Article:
Mirabelle in production

Warning: Mirabelle is for now not ready for production, it’s still alpha software.

Is section is about the Mirabelle streams guarantees, Mirabelle use cases, fault tolerance and the metrics exposed by Mirabelle.

Streams guarantees and performances

Like in Riemann, Mirabelle acknowledges events. Behaviors describe in this section of the Riemann documentation are also true for Mirabelle (note that a couple of stuff, like some metrics, are renamed/a bit different in Mirabelle).

it’s up to you to use (or not) asynchronous queues if you want to.

Although Mirabelle supports receiving events on its HTTP server, please use the TCP/protobuf one if possible: performances will be way better.

Use cases

Streams in Mirabelle can be either configured in configuration files or using the API.

As explained in this section of the documentation, events received by the Mirabelle TCP server will go by default into streams which have the tag :default. If you pass the stream attribute to an event, the event will be routed into the specified stream.

For example, if I sent to the Mirabelle TCP server this event:

{:host "foo"
 :service "bar"
 :time "1620495335"
 :stream "bar"}

The event will be routed to the stream named bar. Other streams (defined in the configuration or using this API) will not see the event.

Remember, in Mirabelle, each stream has its own “clock” based on the time of the events it receives.

Also, all streams created using the API will have a dedicated index. The streams from the configuration share the same index instance.

Mirabelle is also able to move events between streams.

It means you can have streams for various use cases. For example, you could have streams:

  • Defined in the configuration with :default to true in order to do “real time” computation on events.
  • Defined in the configuration but without :default, and then send events to them specifically using the Mirabelle TCP or HTTP server.
  • Create streams using the API on demand. Streams with :default true created through the API will also receive all events flowing through the Mirabelle TCP server. You could like that enable a stream, and then remove it once you’re done.

You can also perform continuous queries using Mirabelle. Indeed, if you compute things on the fly using events coming from multiple hosts (like, time windows on events coming from various hosts or services), Mirabelle may only be able to do approximation on the computations.

As previously mentioned, Mirabelle streams use the events time for their clocks, so “old” events could be removed from computations. But it’s OK, because there are ways of mitigating that (accept events and actions until they are not expired, so if your events have a TTL of 60 seconds, it’s OK if they arrive a few seconds late). I also like the Riemann philosophy which is mostly correct information right now is more useful, than totally correct information only available once the failure is over.

But what if you want totally correct information ? In that case, you can just:

  • Forward all raw events to an external system (timeseries database for example)
  • Reinject them a bit later, sorted, into Mirabelle. It could be a dedicated Mirabelle instance, or a dedicated stream on your first instance. In this mode, you should have totally correct computations.

You can even use Mirabelle to play with old data, like “let’s reinject all data from 2 weeks ago into Mirabelle in order to compute some statistics, or detect weird things over time” !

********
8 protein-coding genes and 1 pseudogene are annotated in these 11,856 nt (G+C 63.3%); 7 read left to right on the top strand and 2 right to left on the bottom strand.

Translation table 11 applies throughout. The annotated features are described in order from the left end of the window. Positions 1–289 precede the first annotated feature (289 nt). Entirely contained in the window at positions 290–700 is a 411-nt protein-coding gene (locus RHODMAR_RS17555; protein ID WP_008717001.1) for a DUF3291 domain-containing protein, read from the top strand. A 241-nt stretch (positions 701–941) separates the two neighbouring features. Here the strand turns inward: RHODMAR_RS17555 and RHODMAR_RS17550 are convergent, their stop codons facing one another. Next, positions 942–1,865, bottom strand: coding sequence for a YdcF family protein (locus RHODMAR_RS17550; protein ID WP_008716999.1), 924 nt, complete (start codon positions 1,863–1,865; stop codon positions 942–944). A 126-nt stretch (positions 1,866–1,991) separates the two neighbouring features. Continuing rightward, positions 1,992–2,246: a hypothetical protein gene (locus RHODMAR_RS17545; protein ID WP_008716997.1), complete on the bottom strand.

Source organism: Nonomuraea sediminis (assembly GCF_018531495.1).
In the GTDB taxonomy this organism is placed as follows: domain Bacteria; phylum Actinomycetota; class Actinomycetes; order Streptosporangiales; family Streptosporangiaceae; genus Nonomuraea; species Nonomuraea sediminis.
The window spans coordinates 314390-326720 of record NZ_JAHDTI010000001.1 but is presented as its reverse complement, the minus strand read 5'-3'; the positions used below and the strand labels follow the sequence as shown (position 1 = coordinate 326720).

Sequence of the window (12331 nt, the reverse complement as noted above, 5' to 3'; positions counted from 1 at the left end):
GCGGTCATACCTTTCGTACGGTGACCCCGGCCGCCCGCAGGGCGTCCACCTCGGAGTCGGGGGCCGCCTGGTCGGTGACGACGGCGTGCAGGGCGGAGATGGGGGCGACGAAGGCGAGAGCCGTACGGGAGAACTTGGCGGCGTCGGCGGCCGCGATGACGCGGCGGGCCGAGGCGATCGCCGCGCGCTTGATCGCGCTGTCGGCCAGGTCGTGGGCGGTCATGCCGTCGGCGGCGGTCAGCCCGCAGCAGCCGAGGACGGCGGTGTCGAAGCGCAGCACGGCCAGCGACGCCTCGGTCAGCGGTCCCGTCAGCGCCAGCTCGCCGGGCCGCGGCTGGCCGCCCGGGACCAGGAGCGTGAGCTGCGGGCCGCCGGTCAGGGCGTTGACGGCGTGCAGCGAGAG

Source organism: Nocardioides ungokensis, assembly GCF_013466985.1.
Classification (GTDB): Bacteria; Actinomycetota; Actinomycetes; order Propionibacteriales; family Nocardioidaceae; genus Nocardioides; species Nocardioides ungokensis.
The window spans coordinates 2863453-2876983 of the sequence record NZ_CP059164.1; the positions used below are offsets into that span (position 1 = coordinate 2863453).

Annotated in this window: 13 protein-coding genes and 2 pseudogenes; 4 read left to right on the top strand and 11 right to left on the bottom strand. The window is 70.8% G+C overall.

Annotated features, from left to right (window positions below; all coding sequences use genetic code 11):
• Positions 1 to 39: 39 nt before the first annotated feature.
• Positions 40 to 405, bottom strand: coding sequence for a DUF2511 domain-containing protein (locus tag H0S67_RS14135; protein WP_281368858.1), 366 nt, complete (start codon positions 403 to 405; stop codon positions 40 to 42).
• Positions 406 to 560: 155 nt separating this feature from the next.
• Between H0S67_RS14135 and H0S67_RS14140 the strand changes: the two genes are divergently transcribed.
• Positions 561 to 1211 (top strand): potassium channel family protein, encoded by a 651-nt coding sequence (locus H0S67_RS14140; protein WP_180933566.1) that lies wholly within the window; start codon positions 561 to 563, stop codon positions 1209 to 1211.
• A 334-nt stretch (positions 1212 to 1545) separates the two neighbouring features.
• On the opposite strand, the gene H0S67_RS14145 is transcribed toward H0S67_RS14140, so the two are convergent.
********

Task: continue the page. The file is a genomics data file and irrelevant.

And don’t forget the Pub Sub, which can really help you to see what is currently happening into Mirabelle.

Fault tolerance

Mirabelle is not a distributed system. Like in Riemann, streams states (like time windows) and the index are lost after a crash.

You can always use continuous queries (and replay events if needed) in order to achieve fault tolerance. A computation failed because the machine crashes ? Just relaunch it with the same data.

You can also put a thing like Kafka in front of Riemann (or even push Riemann metrics to Kafka).

I will soon add the possibility to forward events between Mirabelle instances, and I will also build a proxy which will be able to forward events to various Mirabelle instances based on some criteria/algorithms (duplicates to everyone, consistent hashing…).


Mirabelle exposes a /metrics endpoint. For example, a lot of JVM internal metrics are exposed. Here are describe some interesting metrics.

TCP server

  • tcp_request_duration_seconds: the TCP requests duration (quantiles), for example tcp_request_duration_seconds{quantile="0.5",} 0.0.
  • netty_event_executor_queue_size: the Netty queue size. If this metric is high, it means your streams are not processing fast enough.

HTTP server

  • http_request_duration_seconds: the HTTP requests duration (quantiles), for example: http_request_duration_seconds{method="put",uri="/api/v1/stream/streaming",quantile="0.75",} 0.002490368

  • http_responses_total: HTTP responses count, for example: http_responses_total{method="put",status="200",uri="/api/v1/stream/streaming",} 1.0

Websocket server

  • websocket_connection_count: Number of actives websocket connections


  • stream_duration_seconds: The time events pass into the streaming engine (quantiles) for example stream_duration_seconds{quantile="0.5",} 3.4816E-5.

Async queues

For each async queues, you have these metrics (the executor label is the async queue name):

  • executor_queue_remaining_capacity: The remaining capacity of the executor queue, example executor_queue_remaining_capacity{executor="thread-pool",} 10000.0.
  • executor_queue_tasks: the accepted and completed tasks in the executor, for example executor_queue_tasks{executor="thread-pool",state="accepted",} or executor_queue_tasks{executor="thread-pool",state="completed",}